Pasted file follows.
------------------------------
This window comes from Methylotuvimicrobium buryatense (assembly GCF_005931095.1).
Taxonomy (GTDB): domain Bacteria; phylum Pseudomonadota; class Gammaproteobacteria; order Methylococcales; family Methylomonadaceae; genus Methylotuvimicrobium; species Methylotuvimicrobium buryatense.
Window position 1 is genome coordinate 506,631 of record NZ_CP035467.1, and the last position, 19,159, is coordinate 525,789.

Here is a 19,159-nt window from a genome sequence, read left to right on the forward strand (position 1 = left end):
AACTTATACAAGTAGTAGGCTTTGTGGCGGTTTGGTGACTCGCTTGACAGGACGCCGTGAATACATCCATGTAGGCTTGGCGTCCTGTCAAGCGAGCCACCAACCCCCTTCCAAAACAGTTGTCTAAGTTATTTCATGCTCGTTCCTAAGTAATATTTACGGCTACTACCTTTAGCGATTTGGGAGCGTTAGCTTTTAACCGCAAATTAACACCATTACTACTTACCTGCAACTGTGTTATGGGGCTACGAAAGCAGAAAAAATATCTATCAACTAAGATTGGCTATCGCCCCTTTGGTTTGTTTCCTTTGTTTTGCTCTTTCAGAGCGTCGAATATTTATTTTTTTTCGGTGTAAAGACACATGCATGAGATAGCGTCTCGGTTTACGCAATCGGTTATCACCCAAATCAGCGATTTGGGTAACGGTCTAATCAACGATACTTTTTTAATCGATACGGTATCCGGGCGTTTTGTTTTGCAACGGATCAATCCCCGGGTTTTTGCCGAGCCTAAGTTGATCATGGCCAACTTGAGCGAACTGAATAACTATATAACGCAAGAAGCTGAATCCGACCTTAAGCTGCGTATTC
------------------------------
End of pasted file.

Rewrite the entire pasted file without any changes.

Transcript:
This window comes from Methylotuvimicrobium buryatense (assembly GCF_005931095.1).
Taxonomy (GTDB): domain Bacteria; phylum Pseudomonadota; class Gammaproteobacteria; order Methylococcales; family Methylomonadaceae; genus Methylotuvimicrobium; species Methylotuvimicrobium buryatense.
Window position 1 is genome coordinate 506,631 of record NZ_CP035467.1, and the last position, 19,159, is coordinate 525,789.

Here is a 19,159-nt window from a genome sequence, read left to right on the forward strand (position 1 = left end):
AACTTATACAAGTAGTAGGCTTTGTGGCGGTTTGGTGACTCGCTTGACAGGACGCCGTGAATACATCCATGTAGGCTTGGCGTCCTGTCAAGCGAGCCACCAACCCCCTTCCAAAACAGTTGTCTAAGTTATTTCATGCTCGTTCCTAAGTAATATTTACGGCTACTACCTTTAGCGATTTGGGAGCGTTAGCTTTTAACCGCAAATTAACACCATTACTACTTACCTGCAACTGTGTTATGGGGCTACGAAAGCAGAAAAAATATCTATCAACTAAGATTGGCTATCGCCCCTTTGGTTTGTTTCCTTTGTTTTGCTCTTTCAGAGCGTCGAATATTTATTTTTTTTCGGTGTAAAGACACATGCATGAGATAGCGTCTCGGTTTACGCAATCGGTTATCACCCAAATCAGCGATTTGGGTAACGGTCTAATCAACGATACTTTTTTAATCGATACGGTATCCGGGCGTTTTGTTTTGCAACGGATCAATCCCCGGGTTTTTGCCGAGCCTAAGTTGATCATGGCCAACTTGAGCGAACTGAATAACTATATAACGCAAGAAGCTGAATCCGACCTTAAGCTGCGTATTC